I find for at least standard 4 wire "Narrowband" O2 sensors, Logging their cold start behavior is the most effective way to flag and fail lazy/degraded O2 sensors. Also keep in mind O2 sensors are "consumable" and operate in a very hostile environment and under very severe conditions. They do not last forever and for standard 4 wire "Narrowband" O2 sensors most manufacturers recommend 100k mile replacement interval unless there is a problem prior to this. For the 5-6 wire "Wideband" O2/Lambda sensors most manufacturers extend the suggested replacement interval to 125k mile or in some cases to 150k mile replacement interval.

"Wideband" O2/Lambda sensors are much more difficult to diagnose and/or to determine if they are lazy/degraded. This is where the Mode $06 data may be more useful.

I see you are new here, so not sure how much searching and digging you have done, but here is a thread where I took Logged data from the same vehicle with before and after O2 sensor data and then graphed the original degraded sensors and overlaid the new replacement O2 sensors so you can visually see how different the sensor performance actually was. This will hopefully give some members an incentive to quit waiting for the DME to trigger a code for a lazy/degraded O2 sensor because it is not going to happen, the vehicle this graph was from had no O2 sensor relatedt trouble codes but as I recall there were some other trouble codes that we were dealing with, most likely for the SAP system. O2 sensors need to be replaced and 100k mile service interval is not a bad time to replace O2 sensors. I deal with problems cars DAILY that have 150-250k+ miles and they are still operating on the ORIGINAL O2 sensors. These are the cars I inform the customers that the O2 sensors will be replaced before we move too much further forward. I often laugh after I inform customers that once fresh/active O2 sensors are installed, be prepared for more instances of the SES/CEL/MIL because fresh sensors have an easier time sniffing out problems.

See this thread link for a classic before and after of original vs replacement O2 sensors.

http://e46fanatics.com/forum/showpost.php?p=16237779&postcount=34

Anyway keep up the searching, check out Mini & Rolls Royce. PM me with questions and if I have anything to add, I will forward the info or post here.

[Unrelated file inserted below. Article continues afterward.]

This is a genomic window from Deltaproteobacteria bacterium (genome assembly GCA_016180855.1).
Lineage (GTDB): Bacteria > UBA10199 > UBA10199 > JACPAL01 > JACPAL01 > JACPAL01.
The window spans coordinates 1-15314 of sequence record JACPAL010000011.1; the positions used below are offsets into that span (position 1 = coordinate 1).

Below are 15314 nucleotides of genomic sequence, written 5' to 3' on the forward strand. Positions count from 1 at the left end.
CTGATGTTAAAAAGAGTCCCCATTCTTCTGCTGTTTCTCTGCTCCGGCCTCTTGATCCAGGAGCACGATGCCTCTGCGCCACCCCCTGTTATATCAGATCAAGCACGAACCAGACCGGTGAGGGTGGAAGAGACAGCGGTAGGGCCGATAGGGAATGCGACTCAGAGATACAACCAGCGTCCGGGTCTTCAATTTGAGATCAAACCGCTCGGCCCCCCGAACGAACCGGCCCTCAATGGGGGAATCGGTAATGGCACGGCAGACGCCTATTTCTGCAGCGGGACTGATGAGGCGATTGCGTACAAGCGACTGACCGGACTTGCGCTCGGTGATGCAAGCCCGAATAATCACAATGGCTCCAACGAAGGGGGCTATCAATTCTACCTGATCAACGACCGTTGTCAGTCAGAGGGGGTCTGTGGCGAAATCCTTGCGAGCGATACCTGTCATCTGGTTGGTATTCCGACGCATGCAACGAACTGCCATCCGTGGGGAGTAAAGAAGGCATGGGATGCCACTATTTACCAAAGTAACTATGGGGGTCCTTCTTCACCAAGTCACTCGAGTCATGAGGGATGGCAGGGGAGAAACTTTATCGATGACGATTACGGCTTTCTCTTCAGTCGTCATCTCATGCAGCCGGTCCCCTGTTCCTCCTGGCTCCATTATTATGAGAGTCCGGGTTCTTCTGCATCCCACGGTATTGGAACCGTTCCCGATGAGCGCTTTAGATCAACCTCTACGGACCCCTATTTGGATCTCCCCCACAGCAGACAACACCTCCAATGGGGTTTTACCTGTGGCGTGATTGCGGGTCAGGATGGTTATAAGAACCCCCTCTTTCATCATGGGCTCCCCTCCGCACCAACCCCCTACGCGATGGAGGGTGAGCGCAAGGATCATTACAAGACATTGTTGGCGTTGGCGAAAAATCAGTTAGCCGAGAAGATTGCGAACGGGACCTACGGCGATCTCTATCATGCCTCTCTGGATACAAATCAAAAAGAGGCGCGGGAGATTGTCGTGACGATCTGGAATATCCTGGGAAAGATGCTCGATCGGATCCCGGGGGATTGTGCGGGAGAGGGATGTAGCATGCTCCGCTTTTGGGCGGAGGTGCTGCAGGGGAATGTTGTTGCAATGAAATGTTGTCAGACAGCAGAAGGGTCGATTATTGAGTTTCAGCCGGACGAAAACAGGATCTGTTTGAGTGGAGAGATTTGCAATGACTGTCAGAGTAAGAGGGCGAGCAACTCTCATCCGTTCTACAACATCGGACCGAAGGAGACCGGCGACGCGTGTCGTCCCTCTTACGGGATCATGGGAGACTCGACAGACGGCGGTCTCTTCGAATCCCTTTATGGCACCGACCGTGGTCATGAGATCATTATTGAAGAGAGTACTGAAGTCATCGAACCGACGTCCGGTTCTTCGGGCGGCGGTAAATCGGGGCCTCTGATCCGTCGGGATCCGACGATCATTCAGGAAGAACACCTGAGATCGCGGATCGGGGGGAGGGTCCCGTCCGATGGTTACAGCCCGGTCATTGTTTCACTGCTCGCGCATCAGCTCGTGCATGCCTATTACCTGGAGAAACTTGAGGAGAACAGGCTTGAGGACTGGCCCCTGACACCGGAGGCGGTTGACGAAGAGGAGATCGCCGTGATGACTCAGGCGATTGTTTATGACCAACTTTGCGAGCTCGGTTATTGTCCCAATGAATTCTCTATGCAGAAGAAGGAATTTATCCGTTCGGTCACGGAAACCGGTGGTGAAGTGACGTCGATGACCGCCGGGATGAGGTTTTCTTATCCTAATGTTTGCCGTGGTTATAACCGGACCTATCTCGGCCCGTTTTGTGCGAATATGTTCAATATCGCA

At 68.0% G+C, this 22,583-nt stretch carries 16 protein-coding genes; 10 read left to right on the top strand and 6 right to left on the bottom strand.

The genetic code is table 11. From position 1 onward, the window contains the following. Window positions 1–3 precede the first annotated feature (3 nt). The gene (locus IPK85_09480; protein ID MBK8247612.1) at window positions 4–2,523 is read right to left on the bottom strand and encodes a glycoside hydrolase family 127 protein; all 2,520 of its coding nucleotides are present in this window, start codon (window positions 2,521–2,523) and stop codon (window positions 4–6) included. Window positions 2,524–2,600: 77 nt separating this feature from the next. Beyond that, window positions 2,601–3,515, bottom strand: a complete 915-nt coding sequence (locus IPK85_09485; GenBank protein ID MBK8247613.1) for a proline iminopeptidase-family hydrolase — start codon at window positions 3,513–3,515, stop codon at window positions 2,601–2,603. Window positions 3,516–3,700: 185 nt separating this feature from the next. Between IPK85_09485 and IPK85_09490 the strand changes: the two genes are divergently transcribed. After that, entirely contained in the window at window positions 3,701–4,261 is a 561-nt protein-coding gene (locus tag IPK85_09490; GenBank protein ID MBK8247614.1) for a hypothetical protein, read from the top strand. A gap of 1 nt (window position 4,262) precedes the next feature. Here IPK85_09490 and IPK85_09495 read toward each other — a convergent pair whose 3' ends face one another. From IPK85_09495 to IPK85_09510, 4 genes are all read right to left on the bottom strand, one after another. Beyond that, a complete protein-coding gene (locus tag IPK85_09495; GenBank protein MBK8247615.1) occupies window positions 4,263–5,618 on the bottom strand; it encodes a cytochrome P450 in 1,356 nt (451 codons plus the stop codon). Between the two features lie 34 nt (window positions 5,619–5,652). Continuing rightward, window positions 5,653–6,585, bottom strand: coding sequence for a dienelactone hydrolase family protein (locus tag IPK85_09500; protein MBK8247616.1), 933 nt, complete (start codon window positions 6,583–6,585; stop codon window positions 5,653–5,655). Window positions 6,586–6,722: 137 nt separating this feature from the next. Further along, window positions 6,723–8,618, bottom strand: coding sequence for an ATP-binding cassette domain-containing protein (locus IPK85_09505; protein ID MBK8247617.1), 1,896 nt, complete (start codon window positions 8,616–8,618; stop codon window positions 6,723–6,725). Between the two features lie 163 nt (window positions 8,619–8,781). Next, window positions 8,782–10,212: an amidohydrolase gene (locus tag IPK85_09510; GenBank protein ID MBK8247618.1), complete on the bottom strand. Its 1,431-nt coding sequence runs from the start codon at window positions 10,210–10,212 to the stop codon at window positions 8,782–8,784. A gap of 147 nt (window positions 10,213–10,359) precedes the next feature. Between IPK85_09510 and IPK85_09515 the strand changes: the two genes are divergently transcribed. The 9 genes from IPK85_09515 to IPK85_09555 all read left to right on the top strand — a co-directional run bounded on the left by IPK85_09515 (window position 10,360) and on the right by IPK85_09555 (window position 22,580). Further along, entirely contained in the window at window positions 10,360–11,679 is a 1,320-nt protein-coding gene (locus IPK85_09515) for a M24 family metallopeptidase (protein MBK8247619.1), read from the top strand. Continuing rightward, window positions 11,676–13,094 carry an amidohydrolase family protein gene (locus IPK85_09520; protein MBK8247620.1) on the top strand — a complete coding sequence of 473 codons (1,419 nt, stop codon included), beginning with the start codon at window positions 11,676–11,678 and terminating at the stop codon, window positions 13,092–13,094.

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Discussion Starter · #3 ·
Hi jfoj,

Thanks a lot for this enormous reply!
I know that mode $06 is probably a sort of wildcard place to put all sorts of diagnostic info that doesn't fit elsewhere, and since it is not required to be public, manufacturers can modify and (mis-) use their contents to their liking. I don't expect miracles from it, but I have found myself in situations that regular OBD2 functions don't give enough useful information and every bit extra might help find the source of an issue without blindly throwing parts at it. Also, the more "mysteries" to solve about our beloved E46's, the better, right?

Ok, the reason that I believe the information in the Land Rover manual may be accurate enough and useful is that it mentions mode $06 TID's that are clearly for a different engine, and not for Land Rover. In fact, TID $08 is described as "VANOS, not present". AFAIK, "VANOS" is the name only BMW uses for their variable valve timing technology. What this tells me (and that is something very common among ECU and control electronics designs), is that Siemens, BMW and Land Rover are using the same TID/CID dictionary for all MS43 applications at least to some extent. Why would they not reuse the same layout? I am an ECU designer myself, and I would do it like this certainly. In fact I do, although I have not specifically designed automotive ECU's nor really used the OBD2 standard, re-use of protocols (even strictly for internal use) is somewhat of a golden rule to follow.

Your idea of trying out and testing this theory by disconnecting things and seeing the impact is good. I will do that if I have some time. Although we should be aware that there is no information as to when the ECU performs these tests, and many of them might not be continuously monitored. That means that after changing something, we need to see how to trigger a re-test before we can validate a result (or lack thereof).